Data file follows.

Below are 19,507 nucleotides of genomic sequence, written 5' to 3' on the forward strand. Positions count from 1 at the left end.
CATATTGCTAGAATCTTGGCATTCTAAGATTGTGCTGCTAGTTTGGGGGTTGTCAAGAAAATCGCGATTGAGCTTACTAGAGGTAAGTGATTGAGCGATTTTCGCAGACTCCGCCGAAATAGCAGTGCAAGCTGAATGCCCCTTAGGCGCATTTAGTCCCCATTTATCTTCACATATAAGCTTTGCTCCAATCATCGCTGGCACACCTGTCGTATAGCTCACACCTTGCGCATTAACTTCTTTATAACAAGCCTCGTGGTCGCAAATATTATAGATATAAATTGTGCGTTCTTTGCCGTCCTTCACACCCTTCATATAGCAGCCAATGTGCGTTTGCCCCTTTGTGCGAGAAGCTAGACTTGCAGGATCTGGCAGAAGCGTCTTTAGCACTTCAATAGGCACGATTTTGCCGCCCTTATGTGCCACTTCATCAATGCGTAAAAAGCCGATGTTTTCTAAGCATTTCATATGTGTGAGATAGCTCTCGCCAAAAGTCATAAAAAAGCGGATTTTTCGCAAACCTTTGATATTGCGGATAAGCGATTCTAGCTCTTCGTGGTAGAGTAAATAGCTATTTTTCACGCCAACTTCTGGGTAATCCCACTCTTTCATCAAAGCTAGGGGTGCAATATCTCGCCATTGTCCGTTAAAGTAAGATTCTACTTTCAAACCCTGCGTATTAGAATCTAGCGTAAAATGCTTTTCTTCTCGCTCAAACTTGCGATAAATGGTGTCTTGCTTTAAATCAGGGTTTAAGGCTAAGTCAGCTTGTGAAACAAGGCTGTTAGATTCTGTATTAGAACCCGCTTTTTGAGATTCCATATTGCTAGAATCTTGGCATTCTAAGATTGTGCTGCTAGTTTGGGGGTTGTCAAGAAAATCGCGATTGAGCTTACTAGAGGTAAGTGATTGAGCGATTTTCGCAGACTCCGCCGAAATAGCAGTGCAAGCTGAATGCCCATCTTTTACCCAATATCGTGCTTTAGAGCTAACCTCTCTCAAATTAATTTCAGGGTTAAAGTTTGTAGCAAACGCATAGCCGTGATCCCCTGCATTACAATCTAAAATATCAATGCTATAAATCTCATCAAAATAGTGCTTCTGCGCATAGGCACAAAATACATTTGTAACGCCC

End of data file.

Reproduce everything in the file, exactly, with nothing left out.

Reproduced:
Below are 19,507 nucleotides of genomic sequence, written 5' to 3' on the forward strand. Positions count from 1 at the left end.
CATATTGCTAGAATCTTGGCATTCTAAGATTGTGCTGCTAGTTTGGGGGTTGTCAAGAAAATCGCGATTGAGCTTACTAGAGGTAAGTGATTGAGCGATTTTCGCAGACTCCGCCGAAATAGCAGTGCAAGCTGAATGCCCCTTAGGCGCATTTAGTCCCCATTTATCTTCACATATAAGCTTTGCTCCAATCATCGCTGGCACACCTGTCGTATAGCTCACACCTTGCGCATTAACTTCTTTATAACAAGCCTCGTGGTCGCAAATATTATAGATATAAATTGTGCGTTCTTTGCCGTCCTTCACACCCTTCATATAGCAGCCAATGTGCGTTTGCCCCTTTGTGCGAGAAGCTAGACTTGCAGGATCTGGCAGAAGCGTCTTTAGCACTTCAATAGGCACGATTTTGCCGCCCTTATGTGCCACTTCATCAATGCGTAAAAAGCCGATGTTTTCTAAGCATTTCATATGTGTGAGATAGCTCTCGCCAAAAGTCATAAAAAAGCGGATTTTTCGCAAACCTTTGATATTGCGGATAAGCGATTCTAGCTCTTCGTGGTAGAGTAAATAGCTATTTTTCACGCCAACTTCTGGGTAATCCCACTCTTTCATCAAAGCTAGGGGTGCAATATCTCGCCATTGTCCGTTAAAGTAAGATTCTACTTTCAAACCCTGCGTATTAGAATCTAGCGTAAAATGCTTTTCTTCTCGCTCAAACTTGCGATAAATGGTGTCTTGCTTTAAATCAGGGTTTAAGGCTAAGTCAGCTTGTGAAACAAGGCTGTTAGATTCTGTATTAGAACCCGCTTTTTGAGATTCCATATTGCTAGAATCTTGGCATTCTAAGATTGTGCTGCTAGTTTGGGGGTTGTCAAGAAAATCGCGATTGAGCTTACTAGAGGTAAGTGATTGAGCGATTTTCGCAGACTCCGCCGAAATAGCAGTGCAAGCTGAATGCCCATCTTTTACCCAATATCGTGCTTTAGAGCTAACCTCTCTCAAATTAATTTCAGGGTTAAAGTTTGTAGCAAACGCATAGCCGTGATCCCCTGCATTACAATCTAAAATATCAATGCTATAAATCTCATCAAAATAGTGCTTCTGCGCATAGGCACAAAATACATTTGTAACGCCC